Halloween marks the beginning of “Holiday Goodie Season”. Every October households around the country prepare for a surge of miniature witches, goblins and spooks begging for Halloween treats.
Halloween can be a frightening and potentially dangerous time for pets. You can help your pet get through this haunting holiday by following these suggestions:
Excitable pets should be kept away from the door and out of hearing range of a constantly ringing doorbell. These pets should be put in a room where the noise and activity level is less disturbing. A frightened or upset pet may run out the door at the first opportunity and could bite the children in its way or become lost.
If your pets must stay outside, please make sure they have a collar and tags. Make sure fences and gates are secure. If you have an outdoor cat, especially a black cat, keep it inside or board it at a kennel for the holiday.
Candy and treats should be kept out of the pet’s reach. The sweet aroma from the candy dish is very enticing to animals. These sweets, especially chocolate, are not healthy for pets. Chocolate contains a substance called theobromine, which can be toxic to pets. Chocolate toxicity can cause vomiting, restlessness, heart disturbances and even death in pets.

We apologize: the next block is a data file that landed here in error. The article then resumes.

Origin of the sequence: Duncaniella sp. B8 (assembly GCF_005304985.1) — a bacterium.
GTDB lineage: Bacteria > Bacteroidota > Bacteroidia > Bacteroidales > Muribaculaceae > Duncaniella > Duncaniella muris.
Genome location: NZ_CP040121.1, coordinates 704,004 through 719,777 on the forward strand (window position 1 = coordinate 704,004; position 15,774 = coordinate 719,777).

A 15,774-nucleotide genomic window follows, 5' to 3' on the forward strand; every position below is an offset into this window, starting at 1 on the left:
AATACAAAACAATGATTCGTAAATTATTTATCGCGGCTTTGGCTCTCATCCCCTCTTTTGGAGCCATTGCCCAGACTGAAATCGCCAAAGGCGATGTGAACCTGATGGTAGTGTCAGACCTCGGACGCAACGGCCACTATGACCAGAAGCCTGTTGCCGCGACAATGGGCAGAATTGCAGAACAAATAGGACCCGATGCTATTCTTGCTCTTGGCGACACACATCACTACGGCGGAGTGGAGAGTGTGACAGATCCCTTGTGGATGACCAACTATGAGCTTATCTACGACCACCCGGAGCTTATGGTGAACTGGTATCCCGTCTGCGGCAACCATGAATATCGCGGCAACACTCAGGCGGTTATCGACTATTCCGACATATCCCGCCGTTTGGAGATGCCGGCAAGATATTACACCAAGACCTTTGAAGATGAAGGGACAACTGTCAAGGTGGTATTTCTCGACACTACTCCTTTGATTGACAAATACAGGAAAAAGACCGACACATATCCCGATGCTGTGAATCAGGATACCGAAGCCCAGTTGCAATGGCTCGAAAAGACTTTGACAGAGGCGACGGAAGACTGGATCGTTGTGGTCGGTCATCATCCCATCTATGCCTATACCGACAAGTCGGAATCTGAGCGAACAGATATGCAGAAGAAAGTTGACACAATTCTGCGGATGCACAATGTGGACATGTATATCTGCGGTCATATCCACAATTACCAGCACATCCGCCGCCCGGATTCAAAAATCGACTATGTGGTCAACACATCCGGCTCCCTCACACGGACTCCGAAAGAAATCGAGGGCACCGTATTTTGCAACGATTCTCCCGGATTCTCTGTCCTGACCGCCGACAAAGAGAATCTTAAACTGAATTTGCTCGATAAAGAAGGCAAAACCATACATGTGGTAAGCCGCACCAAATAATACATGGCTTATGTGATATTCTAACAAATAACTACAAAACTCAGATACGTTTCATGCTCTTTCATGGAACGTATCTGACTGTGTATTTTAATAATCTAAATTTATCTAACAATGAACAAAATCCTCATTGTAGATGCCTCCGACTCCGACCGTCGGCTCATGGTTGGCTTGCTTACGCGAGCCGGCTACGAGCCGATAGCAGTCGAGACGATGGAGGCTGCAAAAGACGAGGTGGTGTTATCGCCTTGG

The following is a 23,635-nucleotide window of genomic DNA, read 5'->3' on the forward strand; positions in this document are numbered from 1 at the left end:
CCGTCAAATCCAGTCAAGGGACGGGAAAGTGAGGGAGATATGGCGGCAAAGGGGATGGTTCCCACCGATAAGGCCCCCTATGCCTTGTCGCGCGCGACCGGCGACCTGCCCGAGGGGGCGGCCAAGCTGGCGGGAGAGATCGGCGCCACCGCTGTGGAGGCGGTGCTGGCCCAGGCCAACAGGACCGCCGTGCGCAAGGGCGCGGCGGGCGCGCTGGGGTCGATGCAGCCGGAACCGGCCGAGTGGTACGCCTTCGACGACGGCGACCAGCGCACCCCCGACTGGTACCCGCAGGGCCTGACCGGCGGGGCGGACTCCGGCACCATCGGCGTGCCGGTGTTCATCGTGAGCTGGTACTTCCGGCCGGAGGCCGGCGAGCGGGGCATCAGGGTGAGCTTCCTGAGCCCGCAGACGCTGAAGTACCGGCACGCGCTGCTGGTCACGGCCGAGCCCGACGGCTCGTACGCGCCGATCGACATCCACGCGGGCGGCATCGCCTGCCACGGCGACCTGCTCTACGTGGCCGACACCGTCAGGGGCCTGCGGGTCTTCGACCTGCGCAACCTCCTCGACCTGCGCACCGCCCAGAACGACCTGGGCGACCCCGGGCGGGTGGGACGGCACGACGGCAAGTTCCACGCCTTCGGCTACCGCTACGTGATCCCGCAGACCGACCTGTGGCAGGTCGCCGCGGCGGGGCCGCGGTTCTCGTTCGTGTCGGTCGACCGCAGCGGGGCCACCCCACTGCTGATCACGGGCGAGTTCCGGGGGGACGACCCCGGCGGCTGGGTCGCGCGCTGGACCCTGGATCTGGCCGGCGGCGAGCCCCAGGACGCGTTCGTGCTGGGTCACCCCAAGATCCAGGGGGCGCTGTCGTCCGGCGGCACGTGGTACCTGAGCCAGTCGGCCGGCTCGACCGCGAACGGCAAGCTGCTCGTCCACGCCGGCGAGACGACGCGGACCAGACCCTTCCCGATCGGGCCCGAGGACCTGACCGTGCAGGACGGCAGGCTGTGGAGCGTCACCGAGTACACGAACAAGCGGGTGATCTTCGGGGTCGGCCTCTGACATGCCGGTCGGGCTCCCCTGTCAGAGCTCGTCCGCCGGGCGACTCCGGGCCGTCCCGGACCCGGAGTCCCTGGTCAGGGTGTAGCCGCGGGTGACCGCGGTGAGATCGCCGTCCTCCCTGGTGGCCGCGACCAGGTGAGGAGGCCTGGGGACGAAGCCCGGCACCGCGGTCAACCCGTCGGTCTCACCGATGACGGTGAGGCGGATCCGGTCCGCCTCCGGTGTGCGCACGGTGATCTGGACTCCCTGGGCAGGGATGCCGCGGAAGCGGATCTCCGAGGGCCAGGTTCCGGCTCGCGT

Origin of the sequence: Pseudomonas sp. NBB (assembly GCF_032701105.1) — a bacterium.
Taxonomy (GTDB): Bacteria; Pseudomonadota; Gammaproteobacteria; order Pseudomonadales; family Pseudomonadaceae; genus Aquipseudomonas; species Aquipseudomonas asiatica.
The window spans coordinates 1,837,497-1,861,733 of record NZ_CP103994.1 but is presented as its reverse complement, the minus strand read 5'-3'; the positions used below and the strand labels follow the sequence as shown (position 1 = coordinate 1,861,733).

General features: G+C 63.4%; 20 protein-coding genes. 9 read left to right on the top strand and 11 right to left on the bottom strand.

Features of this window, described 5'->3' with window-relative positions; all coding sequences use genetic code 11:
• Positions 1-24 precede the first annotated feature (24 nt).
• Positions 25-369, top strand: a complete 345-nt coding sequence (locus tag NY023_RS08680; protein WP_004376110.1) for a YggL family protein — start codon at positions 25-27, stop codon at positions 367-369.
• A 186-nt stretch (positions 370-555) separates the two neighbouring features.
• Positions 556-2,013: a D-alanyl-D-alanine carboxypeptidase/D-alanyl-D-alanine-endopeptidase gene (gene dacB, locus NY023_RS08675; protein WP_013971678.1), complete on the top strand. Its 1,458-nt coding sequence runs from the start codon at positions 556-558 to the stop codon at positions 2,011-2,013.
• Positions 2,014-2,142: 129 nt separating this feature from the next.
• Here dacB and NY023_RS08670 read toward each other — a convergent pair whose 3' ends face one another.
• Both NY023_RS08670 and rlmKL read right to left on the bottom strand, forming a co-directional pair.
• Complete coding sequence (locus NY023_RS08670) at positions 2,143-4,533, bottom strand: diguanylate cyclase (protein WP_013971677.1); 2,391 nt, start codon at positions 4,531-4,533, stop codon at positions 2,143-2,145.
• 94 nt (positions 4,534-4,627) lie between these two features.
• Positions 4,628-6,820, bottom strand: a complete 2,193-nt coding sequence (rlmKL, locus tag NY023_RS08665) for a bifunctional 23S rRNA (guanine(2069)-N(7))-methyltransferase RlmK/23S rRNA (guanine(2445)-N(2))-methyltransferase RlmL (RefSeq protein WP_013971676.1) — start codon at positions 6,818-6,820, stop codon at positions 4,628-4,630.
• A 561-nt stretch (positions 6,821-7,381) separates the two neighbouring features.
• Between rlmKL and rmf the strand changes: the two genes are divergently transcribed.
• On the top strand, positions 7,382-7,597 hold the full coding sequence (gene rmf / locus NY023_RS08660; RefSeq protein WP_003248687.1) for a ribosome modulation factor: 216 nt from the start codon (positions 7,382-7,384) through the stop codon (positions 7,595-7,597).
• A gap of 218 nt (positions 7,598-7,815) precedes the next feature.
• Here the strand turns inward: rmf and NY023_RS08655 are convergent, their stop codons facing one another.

Candy wrappers also cause health problems. In their haste to devour candy, many animals don’t take the time to unwrap it first. Wrapped candy may not dissolve and the wrapper could cause an obstruction in the pets intestine.
Taffy apples and suckers may seem harmless, but a swallowed stick could cause obstruction or perforate the stomach or bowels.
Ah, Thanksgiving! Who doesn’t have fond memories of great holiday feasts – eating until you can’t swallow another morsel and feel as if you are ready to burst is part of the tradition! Sadly, the temptation to share the bounty with the family pet may be overwhelming.
Each year, hundreds of cases of gastroenteritis are seen in veterinary hospitals around the country the day after Thanksgiving. Dogs who are not used to eating table food are often taken ill by the rich holiday fare because their systems are just not prepared for it. Many holiday pleasures are high in fats and carbohydrates and an abundance of these foods can cause severe intestinal upsets.
Bones can become lodged in a pet’s throat or intestine causing a life-threatening blockage. Bones can also perforate the intestines.
Bones and left-overs should never be fed to your pet.
Christmas is another holiday filled with tempting treats of all kinds.
- Avoid keeping candy in dishes that are within easy reach of your pet.
- Do not feed your pet “people” food.
- Avoid the temptation to feed your pet an extra serving of their food. The extra calories will just be stored as fat.
- Avoid giving the pet too many extra treats. Treats are often high in fat and too many can cause diarrhea.
- Small toddlers are easy prey for “cookie-snatching” puppies. Try to keep the pets occupied outside or in another room during snack time to avoid causing tiny toddler tears.